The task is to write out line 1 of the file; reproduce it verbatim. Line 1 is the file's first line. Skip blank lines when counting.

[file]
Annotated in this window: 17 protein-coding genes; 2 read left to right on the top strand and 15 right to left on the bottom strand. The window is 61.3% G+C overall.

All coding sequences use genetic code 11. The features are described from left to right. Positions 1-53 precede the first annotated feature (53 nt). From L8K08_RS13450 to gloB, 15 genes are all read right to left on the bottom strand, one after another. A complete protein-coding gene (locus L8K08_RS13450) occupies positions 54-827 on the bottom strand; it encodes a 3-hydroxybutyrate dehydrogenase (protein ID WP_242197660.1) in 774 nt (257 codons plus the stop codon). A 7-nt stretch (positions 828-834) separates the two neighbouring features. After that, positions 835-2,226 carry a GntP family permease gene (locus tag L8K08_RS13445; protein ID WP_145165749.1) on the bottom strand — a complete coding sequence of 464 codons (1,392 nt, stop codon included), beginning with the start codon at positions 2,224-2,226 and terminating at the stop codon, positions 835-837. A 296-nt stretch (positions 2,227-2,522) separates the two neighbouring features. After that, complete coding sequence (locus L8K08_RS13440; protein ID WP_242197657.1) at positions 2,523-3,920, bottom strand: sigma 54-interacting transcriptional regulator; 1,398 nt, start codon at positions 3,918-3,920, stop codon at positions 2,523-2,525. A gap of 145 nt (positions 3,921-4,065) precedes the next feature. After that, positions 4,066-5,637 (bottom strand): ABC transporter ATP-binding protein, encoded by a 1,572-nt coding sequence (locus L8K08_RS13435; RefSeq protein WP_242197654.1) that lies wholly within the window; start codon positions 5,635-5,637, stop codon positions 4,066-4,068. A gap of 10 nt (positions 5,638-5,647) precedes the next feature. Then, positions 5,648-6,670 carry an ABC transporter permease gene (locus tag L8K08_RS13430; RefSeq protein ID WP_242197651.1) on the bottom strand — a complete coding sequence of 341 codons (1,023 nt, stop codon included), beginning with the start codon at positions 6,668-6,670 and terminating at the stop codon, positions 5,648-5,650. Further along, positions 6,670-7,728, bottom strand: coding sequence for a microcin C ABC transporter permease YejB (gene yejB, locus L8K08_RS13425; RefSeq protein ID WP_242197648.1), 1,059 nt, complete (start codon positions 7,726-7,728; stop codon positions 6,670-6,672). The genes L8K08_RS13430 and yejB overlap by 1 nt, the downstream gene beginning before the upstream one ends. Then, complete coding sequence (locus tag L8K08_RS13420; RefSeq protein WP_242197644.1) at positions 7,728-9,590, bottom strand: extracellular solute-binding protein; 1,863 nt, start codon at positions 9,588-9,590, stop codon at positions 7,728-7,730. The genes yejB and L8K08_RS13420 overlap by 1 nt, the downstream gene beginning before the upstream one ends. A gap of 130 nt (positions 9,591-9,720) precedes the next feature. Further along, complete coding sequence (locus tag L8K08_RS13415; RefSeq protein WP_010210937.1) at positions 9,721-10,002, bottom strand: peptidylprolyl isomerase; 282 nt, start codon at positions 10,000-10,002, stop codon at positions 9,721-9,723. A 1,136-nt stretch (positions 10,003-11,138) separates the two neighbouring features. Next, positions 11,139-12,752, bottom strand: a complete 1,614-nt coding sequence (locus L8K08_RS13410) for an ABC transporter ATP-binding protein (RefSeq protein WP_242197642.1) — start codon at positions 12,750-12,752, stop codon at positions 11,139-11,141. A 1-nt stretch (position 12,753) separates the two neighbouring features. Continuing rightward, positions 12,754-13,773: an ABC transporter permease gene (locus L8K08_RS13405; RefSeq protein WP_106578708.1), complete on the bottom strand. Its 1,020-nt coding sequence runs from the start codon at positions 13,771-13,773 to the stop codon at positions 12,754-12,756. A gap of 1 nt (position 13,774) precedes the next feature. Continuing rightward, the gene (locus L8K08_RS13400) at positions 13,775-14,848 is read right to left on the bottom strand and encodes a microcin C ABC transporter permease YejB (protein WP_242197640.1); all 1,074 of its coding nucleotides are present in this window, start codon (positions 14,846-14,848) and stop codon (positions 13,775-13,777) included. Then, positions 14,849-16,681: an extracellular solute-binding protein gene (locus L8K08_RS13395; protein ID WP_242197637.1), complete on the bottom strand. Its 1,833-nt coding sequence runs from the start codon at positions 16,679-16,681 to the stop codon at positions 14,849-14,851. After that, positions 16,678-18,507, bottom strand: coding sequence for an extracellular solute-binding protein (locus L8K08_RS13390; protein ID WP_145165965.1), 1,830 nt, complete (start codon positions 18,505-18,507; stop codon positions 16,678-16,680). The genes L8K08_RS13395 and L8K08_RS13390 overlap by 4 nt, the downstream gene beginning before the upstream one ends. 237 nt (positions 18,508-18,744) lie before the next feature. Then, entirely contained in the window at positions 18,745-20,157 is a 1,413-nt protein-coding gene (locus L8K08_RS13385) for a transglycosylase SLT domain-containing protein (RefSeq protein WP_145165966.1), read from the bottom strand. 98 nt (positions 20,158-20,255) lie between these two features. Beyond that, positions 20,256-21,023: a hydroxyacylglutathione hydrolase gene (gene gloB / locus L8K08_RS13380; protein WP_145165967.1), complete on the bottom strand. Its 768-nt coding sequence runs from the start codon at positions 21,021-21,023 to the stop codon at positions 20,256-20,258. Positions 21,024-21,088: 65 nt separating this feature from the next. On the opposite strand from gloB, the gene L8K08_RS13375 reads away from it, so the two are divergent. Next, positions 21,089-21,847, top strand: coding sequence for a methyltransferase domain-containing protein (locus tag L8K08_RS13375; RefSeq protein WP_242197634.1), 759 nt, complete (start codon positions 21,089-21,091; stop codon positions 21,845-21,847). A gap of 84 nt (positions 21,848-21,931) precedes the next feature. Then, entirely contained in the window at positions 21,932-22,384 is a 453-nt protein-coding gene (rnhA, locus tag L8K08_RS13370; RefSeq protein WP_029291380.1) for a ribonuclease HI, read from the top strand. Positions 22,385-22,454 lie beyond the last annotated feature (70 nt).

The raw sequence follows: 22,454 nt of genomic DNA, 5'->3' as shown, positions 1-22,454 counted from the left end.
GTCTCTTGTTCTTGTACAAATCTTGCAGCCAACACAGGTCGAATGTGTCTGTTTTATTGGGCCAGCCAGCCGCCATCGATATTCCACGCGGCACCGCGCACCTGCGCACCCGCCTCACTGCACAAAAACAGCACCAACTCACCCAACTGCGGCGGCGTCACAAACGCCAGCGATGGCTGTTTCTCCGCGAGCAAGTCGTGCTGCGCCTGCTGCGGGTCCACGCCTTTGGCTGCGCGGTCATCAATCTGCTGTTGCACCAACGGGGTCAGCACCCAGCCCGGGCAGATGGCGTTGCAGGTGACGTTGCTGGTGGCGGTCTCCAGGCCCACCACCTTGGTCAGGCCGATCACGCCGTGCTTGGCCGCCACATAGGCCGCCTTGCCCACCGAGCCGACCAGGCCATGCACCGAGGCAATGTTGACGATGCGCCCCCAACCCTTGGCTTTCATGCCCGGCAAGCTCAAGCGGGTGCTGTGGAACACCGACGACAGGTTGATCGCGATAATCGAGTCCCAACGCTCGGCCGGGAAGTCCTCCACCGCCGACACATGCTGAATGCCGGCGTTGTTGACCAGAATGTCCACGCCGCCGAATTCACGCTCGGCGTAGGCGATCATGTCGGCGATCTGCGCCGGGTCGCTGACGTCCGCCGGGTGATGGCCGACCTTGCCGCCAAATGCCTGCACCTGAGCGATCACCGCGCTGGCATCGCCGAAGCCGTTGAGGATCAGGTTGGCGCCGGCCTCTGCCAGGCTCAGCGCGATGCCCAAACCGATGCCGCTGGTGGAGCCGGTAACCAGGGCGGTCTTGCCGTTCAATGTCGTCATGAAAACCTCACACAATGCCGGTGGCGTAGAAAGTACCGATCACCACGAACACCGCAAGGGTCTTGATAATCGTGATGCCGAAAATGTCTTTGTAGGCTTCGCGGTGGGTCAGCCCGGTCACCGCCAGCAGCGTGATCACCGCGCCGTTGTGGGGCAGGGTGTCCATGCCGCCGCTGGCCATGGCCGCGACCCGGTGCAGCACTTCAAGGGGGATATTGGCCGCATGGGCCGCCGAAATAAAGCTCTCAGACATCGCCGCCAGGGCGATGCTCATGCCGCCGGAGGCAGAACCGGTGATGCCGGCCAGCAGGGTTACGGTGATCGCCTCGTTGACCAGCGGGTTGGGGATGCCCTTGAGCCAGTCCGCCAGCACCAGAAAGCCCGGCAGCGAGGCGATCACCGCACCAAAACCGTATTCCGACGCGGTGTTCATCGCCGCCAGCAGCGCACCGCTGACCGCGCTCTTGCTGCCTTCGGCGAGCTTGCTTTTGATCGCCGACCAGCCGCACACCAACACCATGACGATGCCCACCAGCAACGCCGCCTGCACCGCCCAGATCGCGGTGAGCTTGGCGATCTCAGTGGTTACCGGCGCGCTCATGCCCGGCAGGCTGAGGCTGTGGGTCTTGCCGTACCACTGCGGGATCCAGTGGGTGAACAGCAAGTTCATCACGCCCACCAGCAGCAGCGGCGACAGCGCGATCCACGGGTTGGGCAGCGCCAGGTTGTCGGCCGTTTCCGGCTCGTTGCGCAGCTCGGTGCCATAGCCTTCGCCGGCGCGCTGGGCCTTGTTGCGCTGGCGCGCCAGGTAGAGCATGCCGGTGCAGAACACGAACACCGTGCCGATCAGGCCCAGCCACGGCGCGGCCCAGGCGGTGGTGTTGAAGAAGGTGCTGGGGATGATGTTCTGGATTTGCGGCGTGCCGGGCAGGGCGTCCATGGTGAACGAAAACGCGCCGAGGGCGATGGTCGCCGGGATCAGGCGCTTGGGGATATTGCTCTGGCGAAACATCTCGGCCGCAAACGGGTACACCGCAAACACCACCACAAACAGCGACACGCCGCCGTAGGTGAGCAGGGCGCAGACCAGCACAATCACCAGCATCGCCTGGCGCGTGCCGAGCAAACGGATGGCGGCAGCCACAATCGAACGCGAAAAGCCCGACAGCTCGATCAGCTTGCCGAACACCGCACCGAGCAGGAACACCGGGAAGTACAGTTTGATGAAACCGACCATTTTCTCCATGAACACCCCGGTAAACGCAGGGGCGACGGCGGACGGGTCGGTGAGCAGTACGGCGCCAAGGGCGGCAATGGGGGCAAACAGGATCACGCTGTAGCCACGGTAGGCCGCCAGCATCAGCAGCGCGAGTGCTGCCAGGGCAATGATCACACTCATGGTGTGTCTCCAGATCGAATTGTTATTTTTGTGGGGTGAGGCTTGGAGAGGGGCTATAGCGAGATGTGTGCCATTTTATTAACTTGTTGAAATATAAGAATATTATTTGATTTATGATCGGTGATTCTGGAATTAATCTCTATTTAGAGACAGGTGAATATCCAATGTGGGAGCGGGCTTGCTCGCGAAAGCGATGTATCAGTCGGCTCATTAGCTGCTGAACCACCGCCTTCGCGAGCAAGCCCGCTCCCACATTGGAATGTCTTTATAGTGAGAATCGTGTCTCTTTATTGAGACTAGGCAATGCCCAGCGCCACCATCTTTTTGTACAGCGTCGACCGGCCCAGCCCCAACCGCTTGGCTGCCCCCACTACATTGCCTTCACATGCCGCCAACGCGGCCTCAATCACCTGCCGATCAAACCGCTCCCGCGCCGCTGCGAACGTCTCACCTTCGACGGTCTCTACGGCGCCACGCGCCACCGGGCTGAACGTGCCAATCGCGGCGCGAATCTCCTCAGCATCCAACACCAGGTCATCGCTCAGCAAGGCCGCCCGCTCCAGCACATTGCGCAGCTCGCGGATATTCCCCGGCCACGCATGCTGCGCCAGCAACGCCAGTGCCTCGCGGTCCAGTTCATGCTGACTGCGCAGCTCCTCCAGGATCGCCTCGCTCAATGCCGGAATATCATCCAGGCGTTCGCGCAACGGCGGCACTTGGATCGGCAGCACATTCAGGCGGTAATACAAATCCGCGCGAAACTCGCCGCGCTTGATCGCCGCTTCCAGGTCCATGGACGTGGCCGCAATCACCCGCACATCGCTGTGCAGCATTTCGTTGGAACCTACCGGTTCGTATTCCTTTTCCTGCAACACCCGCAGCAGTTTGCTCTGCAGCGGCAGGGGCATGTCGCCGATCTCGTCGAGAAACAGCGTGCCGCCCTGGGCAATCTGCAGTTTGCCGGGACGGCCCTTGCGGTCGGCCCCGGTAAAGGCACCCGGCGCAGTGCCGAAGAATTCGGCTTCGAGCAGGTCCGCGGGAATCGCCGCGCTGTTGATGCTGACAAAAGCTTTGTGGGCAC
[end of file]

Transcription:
Annotated in this window: 17 protein-coding genes; 2 read left to right on the top strand and 15 right to left on the bottom strand. The window is 61.3% G+C overall.